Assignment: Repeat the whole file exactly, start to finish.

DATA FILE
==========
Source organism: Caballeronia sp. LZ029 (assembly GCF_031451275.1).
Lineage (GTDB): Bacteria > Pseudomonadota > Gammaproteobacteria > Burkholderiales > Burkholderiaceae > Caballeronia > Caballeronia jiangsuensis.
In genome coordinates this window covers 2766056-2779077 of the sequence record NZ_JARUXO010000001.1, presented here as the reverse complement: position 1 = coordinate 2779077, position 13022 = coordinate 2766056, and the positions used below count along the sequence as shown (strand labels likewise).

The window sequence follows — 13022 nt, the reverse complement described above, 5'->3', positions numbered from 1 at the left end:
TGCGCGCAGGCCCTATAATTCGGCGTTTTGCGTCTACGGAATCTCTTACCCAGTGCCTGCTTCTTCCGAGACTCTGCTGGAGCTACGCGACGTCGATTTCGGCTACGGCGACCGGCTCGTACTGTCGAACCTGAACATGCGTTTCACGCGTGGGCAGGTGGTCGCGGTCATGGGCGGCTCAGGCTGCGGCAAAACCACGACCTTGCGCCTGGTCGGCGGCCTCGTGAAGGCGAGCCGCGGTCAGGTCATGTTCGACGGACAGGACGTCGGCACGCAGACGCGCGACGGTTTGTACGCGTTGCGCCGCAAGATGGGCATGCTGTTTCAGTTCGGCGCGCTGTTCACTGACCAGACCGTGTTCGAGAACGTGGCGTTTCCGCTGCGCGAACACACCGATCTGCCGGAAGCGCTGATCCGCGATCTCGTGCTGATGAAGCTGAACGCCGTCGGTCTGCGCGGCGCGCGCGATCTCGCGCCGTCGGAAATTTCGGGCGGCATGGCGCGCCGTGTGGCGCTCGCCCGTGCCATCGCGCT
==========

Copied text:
Source organism: Caballeronia sp. LZ029 (assembly GCF_031451275.1).
Lineage (GTDB): Bacteria > Pseudomonadota > Gammaproteobacteria > Burkholderiales > Burkholderiaceae > Caballeronia > Caballeronia jiangsuensis.
In genome coordinates this window covers 2766056-2779077 of the sequence record NZ_JARUXO010000001.1, presented here as the reverse complement: position 1 = coordinate 2779077, position 13022 = coordinate 2766056, and the positions used below count along the sequence as shown (strand labels likewise).

The window sequence follows — 13022 nt, the reverse complement described above, 5'->3', positions numbered from 1 at the left end:
TGCGCGCAGGCCCTATAATTCGGCGTTTTGCGTCTACGGAATCTCTTACCCAGTGCCTGCTTCTTCCGAGACTCTGCTGGAGCTACGCGACGTCGATTTCGGCTACGGCGACCGGCTCGTACTGTCGAACCTGAACATGCGTTTCACGCGTGGGCAGGTGGTCGCGGTCATGGGCGGCTCAGGCTGCGGCAAAACCACGACCTTGCGCCTGGTCGGCGGCCTCGTGAAGGCGAGCCGCGGTCAGGTCATGTTCGACGGACAGGACGTCGGCACGCAGACGCGCGACGGTTTGTACGCGTTGCGCCGCAAGATGGGCATGCTGTTTCAGTTCGGCGCGCTGTTCACTGACCAGACCGTGTTCGAGAACGTGGCGTTTCCGCTGCGCGAACACACCGATCTGCCGGAAGCGCTGATCCGCGATCTCGTGCTGATGAAGCTGAACGCCGTCGGTCTGCGCGGCGCGCGCGATCTCGCGCCGTCGGAAATTTCGGGCGGCATGGCGCGCCGTGTGGCGCTCGCCCGTGCCATCGCGCT